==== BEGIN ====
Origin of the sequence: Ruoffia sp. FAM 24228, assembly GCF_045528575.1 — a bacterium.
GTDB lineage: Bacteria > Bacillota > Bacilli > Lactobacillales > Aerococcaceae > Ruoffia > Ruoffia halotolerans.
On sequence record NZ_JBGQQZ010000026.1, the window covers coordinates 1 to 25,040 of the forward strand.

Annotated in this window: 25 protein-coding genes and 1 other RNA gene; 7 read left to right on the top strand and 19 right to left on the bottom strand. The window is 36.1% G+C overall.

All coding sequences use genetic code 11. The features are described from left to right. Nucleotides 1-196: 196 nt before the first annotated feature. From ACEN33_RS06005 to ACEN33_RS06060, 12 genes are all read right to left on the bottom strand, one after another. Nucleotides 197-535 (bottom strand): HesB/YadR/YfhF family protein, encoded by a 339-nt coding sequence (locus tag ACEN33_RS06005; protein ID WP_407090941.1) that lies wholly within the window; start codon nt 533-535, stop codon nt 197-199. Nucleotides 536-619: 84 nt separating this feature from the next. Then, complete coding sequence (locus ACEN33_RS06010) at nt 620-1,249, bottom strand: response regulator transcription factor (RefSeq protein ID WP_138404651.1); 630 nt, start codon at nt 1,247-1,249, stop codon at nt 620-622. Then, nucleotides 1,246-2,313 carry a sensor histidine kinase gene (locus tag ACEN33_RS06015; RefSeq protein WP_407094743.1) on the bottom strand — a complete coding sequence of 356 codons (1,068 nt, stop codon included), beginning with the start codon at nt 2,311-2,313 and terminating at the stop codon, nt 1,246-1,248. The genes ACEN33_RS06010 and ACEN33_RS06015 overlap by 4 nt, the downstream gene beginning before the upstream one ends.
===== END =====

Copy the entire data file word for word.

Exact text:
Origin of the sequence: Ruoffia sp. FAM 24228, assembly GCF_045528575.1 — a bacterium.
GTDB lineage: Bacteria > Bacillota > Bacilli > Lactobacillales > Aerococcaceae > Ruoffia > Ruoffia halotolerans.
On sequence record NZ_JBGQQZ010000026.1, the window covers coordinates 1 to 25,040 of the forward strand.

Annotated in this window: 25 protein-coding genes and 1 other RNA gene; 7 read left to right on the top strand and 19 right to left on the bottom strand. The window is 36.1% G+C overall.

All coding sequences use genetic code 11. The features are described from left to right. Nucleotides 1-196: 196 nt before the first annotated feature. From ACEN33_RS06005 to ACEN33_RS06060, 12 genes are all read right to left on the bottom strand, one after another. Nucleotides 197-535 (bottom strand): HesB/YadR/YfhF family protein, encoded by a 339-nt coding sequence (locus tag ACEN33_RS06005; protein ID WP_407090941.1) that lies wholly within the window; start codon nt 533-535, stop codon nt 197-199. Nucleotides 536-619: 84 nt separating this feature from the next. Then, complete coding sequence (locus ACEN33_RS06010) at nt 620-1,249, bottom strand: response regulator transcription factor (RefSeq protein ID WP_138404651.1); 630 nt, start codon at nt 1,247-1,249, stop codon at nt 620-622. Then, nucleotides 1,246-2,313 carry a sensor histidine kinase gene (locus tag ACEN33_RS06015; RefSeq protein WP_407094743.1) on the bottom strand — a complete coding sequence of 356 codons (1,068 nt, stop codon included), beginning with the start codon at nt 2,311-2,313 and terminating at the stop codon, nt 1,246-1,248. The genes ACEN33_RS06010 and ACEN33_RS06015 overlap by 4 nt, the downstream gene beginning before the upstream one ends.